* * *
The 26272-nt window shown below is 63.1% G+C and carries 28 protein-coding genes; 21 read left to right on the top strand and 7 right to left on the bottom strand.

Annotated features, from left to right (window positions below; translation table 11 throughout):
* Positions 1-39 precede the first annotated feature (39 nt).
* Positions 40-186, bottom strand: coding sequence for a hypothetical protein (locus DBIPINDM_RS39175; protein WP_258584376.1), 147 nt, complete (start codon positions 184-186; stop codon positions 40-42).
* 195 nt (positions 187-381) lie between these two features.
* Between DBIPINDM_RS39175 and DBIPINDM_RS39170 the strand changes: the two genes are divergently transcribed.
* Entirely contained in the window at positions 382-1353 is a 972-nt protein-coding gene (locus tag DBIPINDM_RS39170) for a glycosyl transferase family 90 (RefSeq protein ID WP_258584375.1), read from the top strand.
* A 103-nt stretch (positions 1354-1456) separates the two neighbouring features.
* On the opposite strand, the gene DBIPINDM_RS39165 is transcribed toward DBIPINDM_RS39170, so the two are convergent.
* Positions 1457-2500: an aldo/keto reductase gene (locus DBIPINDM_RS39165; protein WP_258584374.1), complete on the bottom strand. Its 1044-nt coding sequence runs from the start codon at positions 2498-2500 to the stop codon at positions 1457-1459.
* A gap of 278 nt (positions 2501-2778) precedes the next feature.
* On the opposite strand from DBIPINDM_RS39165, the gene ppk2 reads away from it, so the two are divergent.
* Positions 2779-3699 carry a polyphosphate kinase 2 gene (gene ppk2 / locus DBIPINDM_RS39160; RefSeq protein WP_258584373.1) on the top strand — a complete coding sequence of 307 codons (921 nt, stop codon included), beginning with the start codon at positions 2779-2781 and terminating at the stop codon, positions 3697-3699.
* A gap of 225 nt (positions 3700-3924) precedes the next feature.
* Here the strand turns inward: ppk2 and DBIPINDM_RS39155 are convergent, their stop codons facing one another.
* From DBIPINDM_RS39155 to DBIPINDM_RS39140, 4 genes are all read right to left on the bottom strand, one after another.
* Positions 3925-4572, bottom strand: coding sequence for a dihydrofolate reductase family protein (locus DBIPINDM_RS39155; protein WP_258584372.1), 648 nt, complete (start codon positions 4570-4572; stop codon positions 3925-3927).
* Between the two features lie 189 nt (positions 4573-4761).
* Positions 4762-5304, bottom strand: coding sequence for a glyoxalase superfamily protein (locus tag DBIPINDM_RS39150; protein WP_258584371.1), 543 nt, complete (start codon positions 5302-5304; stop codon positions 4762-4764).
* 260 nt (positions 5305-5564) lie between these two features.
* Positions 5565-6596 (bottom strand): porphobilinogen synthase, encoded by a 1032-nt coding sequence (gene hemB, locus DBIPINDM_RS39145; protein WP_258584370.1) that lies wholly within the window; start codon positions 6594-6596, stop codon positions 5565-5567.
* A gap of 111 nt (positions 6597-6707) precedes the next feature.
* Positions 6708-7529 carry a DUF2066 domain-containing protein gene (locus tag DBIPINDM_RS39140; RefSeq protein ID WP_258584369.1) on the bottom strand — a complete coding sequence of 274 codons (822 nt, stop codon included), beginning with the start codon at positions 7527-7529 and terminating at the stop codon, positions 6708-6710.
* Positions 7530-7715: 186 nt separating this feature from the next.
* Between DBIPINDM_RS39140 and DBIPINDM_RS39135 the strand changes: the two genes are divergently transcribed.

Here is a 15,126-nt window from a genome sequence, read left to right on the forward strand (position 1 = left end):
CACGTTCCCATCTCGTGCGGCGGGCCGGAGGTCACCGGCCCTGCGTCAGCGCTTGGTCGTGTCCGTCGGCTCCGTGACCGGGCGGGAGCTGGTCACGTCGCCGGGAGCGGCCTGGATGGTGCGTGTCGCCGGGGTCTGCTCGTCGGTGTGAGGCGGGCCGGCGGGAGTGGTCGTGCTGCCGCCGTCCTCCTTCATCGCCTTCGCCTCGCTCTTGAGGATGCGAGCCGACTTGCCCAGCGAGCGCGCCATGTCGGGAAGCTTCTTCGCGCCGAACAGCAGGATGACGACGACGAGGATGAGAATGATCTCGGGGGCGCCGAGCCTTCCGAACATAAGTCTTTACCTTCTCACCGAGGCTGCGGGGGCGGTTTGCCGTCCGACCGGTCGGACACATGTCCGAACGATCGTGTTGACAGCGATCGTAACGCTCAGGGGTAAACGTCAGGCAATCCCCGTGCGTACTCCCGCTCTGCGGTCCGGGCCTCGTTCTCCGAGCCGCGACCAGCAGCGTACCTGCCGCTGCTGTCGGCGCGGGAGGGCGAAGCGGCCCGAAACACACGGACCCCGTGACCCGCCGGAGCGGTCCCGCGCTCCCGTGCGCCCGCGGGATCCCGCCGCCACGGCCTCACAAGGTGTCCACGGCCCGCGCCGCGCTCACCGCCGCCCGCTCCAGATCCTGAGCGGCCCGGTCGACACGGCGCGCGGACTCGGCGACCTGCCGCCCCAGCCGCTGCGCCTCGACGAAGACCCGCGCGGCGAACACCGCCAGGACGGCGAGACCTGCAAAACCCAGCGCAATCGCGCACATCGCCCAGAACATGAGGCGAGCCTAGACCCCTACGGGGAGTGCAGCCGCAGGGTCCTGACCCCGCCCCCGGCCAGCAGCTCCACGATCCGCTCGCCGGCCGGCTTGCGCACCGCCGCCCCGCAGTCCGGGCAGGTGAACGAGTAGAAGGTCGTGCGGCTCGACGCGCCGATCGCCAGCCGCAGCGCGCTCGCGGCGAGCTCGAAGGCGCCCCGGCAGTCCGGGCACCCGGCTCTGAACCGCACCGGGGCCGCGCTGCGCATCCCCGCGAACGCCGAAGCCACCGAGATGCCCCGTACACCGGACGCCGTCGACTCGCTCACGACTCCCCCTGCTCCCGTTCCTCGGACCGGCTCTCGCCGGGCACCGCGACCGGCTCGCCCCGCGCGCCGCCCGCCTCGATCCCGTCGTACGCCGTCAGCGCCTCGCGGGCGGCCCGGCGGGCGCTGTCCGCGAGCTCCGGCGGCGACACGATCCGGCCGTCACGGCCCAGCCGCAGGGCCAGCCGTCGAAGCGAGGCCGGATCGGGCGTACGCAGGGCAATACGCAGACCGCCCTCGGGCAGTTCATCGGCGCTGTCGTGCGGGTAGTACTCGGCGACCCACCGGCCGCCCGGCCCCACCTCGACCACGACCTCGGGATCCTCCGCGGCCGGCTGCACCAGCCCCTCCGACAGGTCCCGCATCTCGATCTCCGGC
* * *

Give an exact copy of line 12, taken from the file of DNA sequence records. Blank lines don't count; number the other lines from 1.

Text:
* On the opposite strand from DBIPINDM_RS39165, the gene ppk2 reads away from it, so the two are divergent.